Sunk again, Kallie Koetze found no reprieve in gwat, tipple or even tots, but merely in quiet contemplation. Not unlike some ballie charou in the Upanishads—a book he'd once chanced to peruse amidst claps with a Durban hoer—he saw that the periphery had grown weedily over the matters of his intent, but that he could take the new station to once again untie himself into the coal and spade, uninterrupted by fruits or their pitchmen. And he did, resuming to polish Missy daily and keep his engine chugging along, not as fast as many of the others newly arrived, sure, but fast enough to make the Nairobi-Mombassa leg without great inconvenience and wasn't train travel about a certain amount of leisure anyhow, most boardmembers agreed, the steppes outside covered, as they were, with myriad wildlife an eyesfull enough to pass the time most pleasantly.
The seasons past still on, as they do, and Kallie Koetze slowed further, his physiology simply unable to reach the pace he was accustomed. There was talk of an apprentice perhaps, or even two, but Kallie Koetze gave gruff response when the manner arose—"Eish! Me beater ell flik soon enuff ye fokker! Leemeebee!"—and the matter dropped, till one day his luck again took the circuitous turnabouts it had so often before when some gent from frontside decked in topcoat and breeches with an interest in the operation of antiquated trains came back for a peep. This moffie sod, a Springbok supporter of some years past, took the meeting to instruct Kallie Koetze on the movement of the pistons of the Firing Gnu locomotive of the Trans-Siberia company, which Kallie Koetze humoured so long without a visitor, until the bastard chanced to recognize Kallie Koetze from the pitch, or at least cog a resemblance between former he and he-now, calling out, "Eh, you strike a real shine to Kallie Koetze, Kallie Koetze, yaknow?" Kallie Koetze shrugged and the man, lost in his own youthful reveries, kept on, a greedy smile on his lips, "That boy was a dream in rugger, a flash on the pitch and a bull in the scrum. Shame he couldn't keep his pickle in his breeches, knowwhatimean?" Recollected visions of young Kallie Koetze shiny off the geezer's eyeballs. "Oh yesindeedy! Ye've gone a bit hoary sure, but a spitting image I say..." with what Kallie Koetze brought down Missy sharpwise on his bean, splitting it in twain, momentarily displaced to days before train and unhappily so: the pub, brus and groping.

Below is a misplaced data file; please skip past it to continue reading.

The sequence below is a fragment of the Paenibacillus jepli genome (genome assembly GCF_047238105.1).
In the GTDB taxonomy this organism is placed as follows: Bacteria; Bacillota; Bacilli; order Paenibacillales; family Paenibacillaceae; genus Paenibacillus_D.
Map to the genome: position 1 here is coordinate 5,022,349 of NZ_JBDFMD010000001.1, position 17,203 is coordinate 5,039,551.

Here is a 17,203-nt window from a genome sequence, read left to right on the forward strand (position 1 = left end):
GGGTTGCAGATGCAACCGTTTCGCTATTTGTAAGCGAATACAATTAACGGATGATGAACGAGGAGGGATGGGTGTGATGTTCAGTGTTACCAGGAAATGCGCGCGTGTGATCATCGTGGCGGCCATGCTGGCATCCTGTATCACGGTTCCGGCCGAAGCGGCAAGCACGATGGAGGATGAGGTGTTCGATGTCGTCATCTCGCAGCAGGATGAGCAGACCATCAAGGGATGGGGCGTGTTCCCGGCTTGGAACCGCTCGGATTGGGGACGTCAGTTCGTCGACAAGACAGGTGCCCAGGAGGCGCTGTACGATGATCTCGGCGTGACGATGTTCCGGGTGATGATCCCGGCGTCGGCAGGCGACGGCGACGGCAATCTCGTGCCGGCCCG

Kallie Koetze stared down at the red-faced Missy and floor both, took a deep breath, imagining his final scuppering in the hands of the coppers at the next stop and the forever interruption of his and Missy's elaborate 1-2-3's. He leaned on his babe and scuffed his boot to the grimy floor. "What awful chance that dim bastard," he chooned aloud in mournful tones. "A nasty trick of a spiteful Yesus to be sure, sending this sod back." But remembering Victoria Falls and the weighted dumdum perched atop, he cooled hisself and awaited word, ever certain that his life to this point had been driven by something beyond whatelse there was to see, something beyond that reach at least. And word came, though to Kallie Koetze's amazement not from Yesus but from Missy! Or some apparated Missy, long his sweet in hand, she came alive before him, gore dripping still off her cheeks. She kissed his grizzled face deep, and stood back, hands on hips, her dark curls and batting lashes nodding towards the furnace. Without cognition, but regained of his senses, Kallie Koetze began to shovel the dead pederast into the awaiting maw of the Jambo Kenya Express, oozy scraps and all, his sweat mixing with the doos's blood on his face and curling over his lips. Then, like some kind of divine infusion, the train made a harrumph and began to move her engine at a pace that Kallie Koetze even in his best days could've never mustered, so much so the spiny butlers in the front room almost spilled themselves the acceleration came so great!
Henceforth, the engine took blood and the blood took heat and the train moved rapid. The higher-ups were thrilled and, upon their discovery of the new fuel, even provided Kallie Koetze with a choice number of flagellates to his alchemical pulpit of motion. The signposts and billboards reappeared: Kallie Koetze with zinc-plated Missy smiling up at the African night. The dizzy ingénues returned too, though one or another for the last time. Jambo Kenya Express, engine manned by Kallie Koetze, known now and forever as the fastest train hereabouts or anywhere else, the jackals and orangutan cry shrill when she passes, heated by the tainted air.

Erik Wennermark is a writer living in Chicago. Kallie Koetze, part of Erik's collection-in-progress Evil Men, was written in an attempt to pick up a gauntlet thrown down by railway aficionado Michael Martone. The story is dedicated to him.